In:= Out= By default, the maximum power of x in each of the Frobenius series is 28 (see Options). Plot the solutions:

 In:= Out= Solve the non-singular ODE y''+(1+x2)y=0 for x between -8 and 8:

 In:= Each solution is now a piecewise power series. Display the first solution up to order three:

 In:= Out= Solutions to the equation y''+(1+x2)y=0 start oscillating really fast for large x, and to maintain the requested accuracy, FrobeniusPiecewiseDSolve uses many subintervals. Plot the solutions:

 In:= Out= ### Scope (2)

The function can operate with complex numbers:

 In:= Out= FrobeniusPiecewiseDSolve can be used to solve ODEs of any order. Here, for example, are four linearly independent solutions to y''''[t]+ty[t]=0, with fourth and higher order terms omitted for shortness:

 In:= Out= ### Options (2)

The option "FrobeniusOrder" controls the number of terms in each of the Frobenius series making up the piecewise solution:

 In:= Out= FrobeniusPiecewiseDSolve can output solutions of any specified accuracy using the Tolerance option:

 In:= Out= The default value of Tolerance is 10-3. Compute the two linearly independent solutions to 2x2(x+3)2y''+7x(x+3)y'-3y=0 with Tolerance set to 10-12, and then plot the remainder of one of the solutions:

 In:=  Out= As you can see, error stays below the tolerance of 10-12. This shows that FrobeniusPiecewiseDSolve can be used to quickly compute extremely accurate solutions. Here, the error of an approximate solution to an ODE of the form L y = 0 is defined to be , where L is a linear operator. For the ODE above, the error is .

### Properties and Relations (1)

The time it takes FrobeniusPiecewiseDSolve to compute a solution can be significantly reduced with the help of FrobeniusPiecewiseDSolveFormula:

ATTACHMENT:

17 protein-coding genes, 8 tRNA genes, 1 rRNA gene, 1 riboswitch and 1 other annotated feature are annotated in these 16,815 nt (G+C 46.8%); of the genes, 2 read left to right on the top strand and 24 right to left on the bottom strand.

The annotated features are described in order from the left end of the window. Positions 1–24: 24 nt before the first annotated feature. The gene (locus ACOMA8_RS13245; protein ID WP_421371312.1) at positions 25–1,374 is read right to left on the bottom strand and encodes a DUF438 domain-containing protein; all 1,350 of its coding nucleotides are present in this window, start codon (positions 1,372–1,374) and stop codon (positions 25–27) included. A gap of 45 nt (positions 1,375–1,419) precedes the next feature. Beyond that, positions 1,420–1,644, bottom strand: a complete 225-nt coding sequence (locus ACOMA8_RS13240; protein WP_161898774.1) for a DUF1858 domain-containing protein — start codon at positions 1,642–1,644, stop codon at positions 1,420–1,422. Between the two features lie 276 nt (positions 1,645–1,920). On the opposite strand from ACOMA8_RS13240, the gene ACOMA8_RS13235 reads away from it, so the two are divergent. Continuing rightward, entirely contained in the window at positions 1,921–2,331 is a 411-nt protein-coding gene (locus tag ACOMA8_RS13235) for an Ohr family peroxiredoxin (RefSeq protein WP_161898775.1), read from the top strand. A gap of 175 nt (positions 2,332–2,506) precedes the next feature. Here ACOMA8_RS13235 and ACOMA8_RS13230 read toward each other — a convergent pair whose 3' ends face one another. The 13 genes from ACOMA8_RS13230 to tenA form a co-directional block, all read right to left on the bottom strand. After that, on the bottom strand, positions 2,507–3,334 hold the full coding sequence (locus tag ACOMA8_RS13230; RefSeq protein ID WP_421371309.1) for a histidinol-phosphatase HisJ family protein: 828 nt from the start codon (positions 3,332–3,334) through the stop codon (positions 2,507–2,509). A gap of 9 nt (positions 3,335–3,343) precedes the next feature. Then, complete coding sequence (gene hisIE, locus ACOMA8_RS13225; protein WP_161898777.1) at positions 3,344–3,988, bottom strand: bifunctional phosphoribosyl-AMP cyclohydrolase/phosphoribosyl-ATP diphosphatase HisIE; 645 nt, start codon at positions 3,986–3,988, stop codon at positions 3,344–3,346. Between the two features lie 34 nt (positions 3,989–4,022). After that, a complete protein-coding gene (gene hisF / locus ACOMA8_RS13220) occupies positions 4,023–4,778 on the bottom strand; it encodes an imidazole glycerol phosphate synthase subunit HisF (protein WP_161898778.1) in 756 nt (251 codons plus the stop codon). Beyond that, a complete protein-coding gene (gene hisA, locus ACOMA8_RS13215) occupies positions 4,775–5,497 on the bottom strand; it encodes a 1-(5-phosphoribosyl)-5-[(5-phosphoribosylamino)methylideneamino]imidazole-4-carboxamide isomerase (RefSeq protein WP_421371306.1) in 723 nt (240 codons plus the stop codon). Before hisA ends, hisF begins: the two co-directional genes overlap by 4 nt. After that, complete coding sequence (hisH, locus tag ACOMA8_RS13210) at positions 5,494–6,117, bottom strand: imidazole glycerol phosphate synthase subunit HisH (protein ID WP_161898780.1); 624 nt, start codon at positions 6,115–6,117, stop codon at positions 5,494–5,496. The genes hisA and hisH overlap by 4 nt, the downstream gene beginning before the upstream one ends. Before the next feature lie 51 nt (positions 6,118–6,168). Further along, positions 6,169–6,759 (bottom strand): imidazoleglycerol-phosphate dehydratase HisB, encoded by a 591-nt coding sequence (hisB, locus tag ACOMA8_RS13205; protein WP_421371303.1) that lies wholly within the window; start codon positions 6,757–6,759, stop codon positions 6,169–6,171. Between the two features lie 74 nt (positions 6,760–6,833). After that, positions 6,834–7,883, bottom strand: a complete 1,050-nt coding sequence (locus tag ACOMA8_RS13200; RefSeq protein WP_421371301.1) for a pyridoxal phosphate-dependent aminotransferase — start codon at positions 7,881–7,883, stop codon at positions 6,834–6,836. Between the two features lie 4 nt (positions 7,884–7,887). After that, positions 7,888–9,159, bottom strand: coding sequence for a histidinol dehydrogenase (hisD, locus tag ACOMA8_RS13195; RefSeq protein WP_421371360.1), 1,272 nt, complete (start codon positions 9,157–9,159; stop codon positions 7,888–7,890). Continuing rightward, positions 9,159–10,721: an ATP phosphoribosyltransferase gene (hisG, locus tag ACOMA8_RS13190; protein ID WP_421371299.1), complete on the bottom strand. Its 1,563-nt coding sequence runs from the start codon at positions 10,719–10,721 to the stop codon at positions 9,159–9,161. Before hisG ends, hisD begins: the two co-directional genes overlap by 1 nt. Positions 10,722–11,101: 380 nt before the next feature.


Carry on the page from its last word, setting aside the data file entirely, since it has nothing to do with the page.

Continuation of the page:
In:= Out= FrobeniusPiecewiseDSolve first computes a formula and then uses it to calculate the solution. FrobeniusPiecewiseDSolveFormula allows us to compute the formula separately, which can help significantly reduce computation time when an ODE is to be solved repeatedly.

### Possible Issues (2)

The issues of underflow and overflow may arise if the option "FrobeniusOrder" is made too large. Solve the ODE 2x2(x+3)2y''+7x(x+3)y'-3y=0 with "FrobeniusOrder" set to 200, way above the default value of 28:

 In:=     As "FrobeniusOrder" gets larger, the function has to compute coefficients aj with larger and larger indexes. And because these coefficients typically decrease with index, at some point the value of the coefficients gets too small for the kernel to process. This makes FrobeniusPiecewiseDSolve underestimate the error of the series solutions, and as a result, it is unable to properly place the subintervals, resulting in an exploding solution:

 In:=     Out= When solving a given ODE in the region axb, FrobeniusPiecewiseDSolve assumes that the ODE either has a singular point at x=a, at x=b, or nowhere between a and b. The algorithm was built on the assumption of continuity. If there is a singular point between a and b, the function will enter an infinite cycle trying to get through the singular point:

 In:=     Out= This is not a big problem though, as the ODEs we solve on practice either don't have singular points, or the singularities are located in such a way that we wouldn't need to pass through them.

## Publisher

Wolfram Summer Camp

## Version History

• 1.1.0 – 19 April 2021